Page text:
Sometimes people ask me how I got through Blake’s accident. My answer is simple: one step at a time. I went on autopilot, placing one foot in front of the other until we were through it. It wasn’t until later, after the danger had passed, that I was able to begin to process all that had happened or how close we came to losing him.
I’ve been more easily stressed out this week, more emotional than I usually am. I was walking through the grocery store parking lot when the reason why hit me like a lightning bolt.
For nearly 20 years, I have placed one foot in front of the other. I have raised children and dealt with crises and survived. Now, for the first time, I have tasted something more. I’ve found peace. I’ve felt the comfort of another’s arms. I have jobs I love. My children are happy. Over the past year, my life has grown into something wonderful, and I have a glimpse of something richer than I ever could have imagined.
And just like the wave of emotion I had to contend with after the danger of Blake’s accident had passed, I am grappling with a tsunami of emotion and functioning like a normal human being has become a monumental feat. What I really want to do is curl up and cry it all out, to wash away all the years of hurt and stress and badness. And maybe I will.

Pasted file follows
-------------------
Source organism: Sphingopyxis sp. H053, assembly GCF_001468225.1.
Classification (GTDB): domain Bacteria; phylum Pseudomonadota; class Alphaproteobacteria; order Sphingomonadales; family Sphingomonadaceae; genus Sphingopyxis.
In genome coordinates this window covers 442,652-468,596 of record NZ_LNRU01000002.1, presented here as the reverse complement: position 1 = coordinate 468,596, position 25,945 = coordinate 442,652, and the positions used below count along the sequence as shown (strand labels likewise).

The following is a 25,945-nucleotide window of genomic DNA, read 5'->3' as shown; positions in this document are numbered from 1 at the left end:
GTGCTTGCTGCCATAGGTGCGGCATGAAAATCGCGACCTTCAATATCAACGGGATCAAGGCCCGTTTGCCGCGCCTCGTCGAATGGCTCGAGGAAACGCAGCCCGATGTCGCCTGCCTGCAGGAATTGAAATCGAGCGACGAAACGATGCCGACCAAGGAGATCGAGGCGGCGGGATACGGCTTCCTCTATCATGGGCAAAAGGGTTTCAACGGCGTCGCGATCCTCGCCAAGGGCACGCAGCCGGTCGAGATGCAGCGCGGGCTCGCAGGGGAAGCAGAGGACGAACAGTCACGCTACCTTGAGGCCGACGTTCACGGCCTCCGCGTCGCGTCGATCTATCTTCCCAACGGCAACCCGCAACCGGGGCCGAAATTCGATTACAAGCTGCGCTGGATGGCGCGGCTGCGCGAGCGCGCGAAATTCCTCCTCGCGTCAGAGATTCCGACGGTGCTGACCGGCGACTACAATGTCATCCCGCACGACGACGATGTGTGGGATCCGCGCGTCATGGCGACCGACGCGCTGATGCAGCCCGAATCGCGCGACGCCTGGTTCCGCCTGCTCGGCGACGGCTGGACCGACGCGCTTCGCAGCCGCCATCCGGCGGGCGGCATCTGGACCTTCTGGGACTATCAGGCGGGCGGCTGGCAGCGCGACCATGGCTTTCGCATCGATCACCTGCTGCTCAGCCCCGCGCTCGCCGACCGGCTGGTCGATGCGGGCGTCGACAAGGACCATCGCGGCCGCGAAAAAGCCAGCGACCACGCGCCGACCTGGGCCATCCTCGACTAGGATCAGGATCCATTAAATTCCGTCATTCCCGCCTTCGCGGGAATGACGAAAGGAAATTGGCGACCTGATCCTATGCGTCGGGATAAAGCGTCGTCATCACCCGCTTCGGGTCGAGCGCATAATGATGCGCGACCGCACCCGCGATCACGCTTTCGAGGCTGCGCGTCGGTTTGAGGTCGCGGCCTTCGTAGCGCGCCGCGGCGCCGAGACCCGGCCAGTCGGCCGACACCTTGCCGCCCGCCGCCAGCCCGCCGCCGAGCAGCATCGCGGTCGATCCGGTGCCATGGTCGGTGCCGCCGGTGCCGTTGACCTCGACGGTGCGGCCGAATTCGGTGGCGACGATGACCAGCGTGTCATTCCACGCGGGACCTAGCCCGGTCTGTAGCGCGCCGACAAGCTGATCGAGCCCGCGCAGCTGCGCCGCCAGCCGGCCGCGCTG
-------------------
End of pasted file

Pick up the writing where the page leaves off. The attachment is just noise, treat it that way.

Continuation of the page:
I’ve grappled with the tumult, the sea of emotions, for a few days now. I’ve tried to hide my crazy, to keep up with life, even though it’s coming at me rapid fire these days. And then tonight, something in me snapped. I’d had enough of myself. Only it wasn’t a wave of tears that washed it all away.
Instead, I put in my earbuds, turned on my favorite playlist, and be-bopped my way through the night. I got caught up on work; I cleaned my house. I danced like nobody was watching - which was a little more likely the case once I remembered to close the blinds.
The music and the movement washed away all the things plaguing me: insecurity and doubt over this new relationship, uncertainty over my job and finances and parents, sadness for friends and students who are dealing with some truly big things. It was as cleansing and cathartic as any tears. More so even.
And while I’m sure my personal growth isn’t complete - I certainly hope not, anyway - last night was a turning point for me. Whatever metamorphosis I’ve been going through this year, I’m ready to move on. To live my life, to write my stories, to embrace my own ever after, whatever that looks like.
So I will write “The End” on this book knowing that in truth, it’s only the beginning.
Rolling hills that had been vibrant green just weeks ago were now muted in tone, as if they were taking a deep breath before bursting into the song of fall.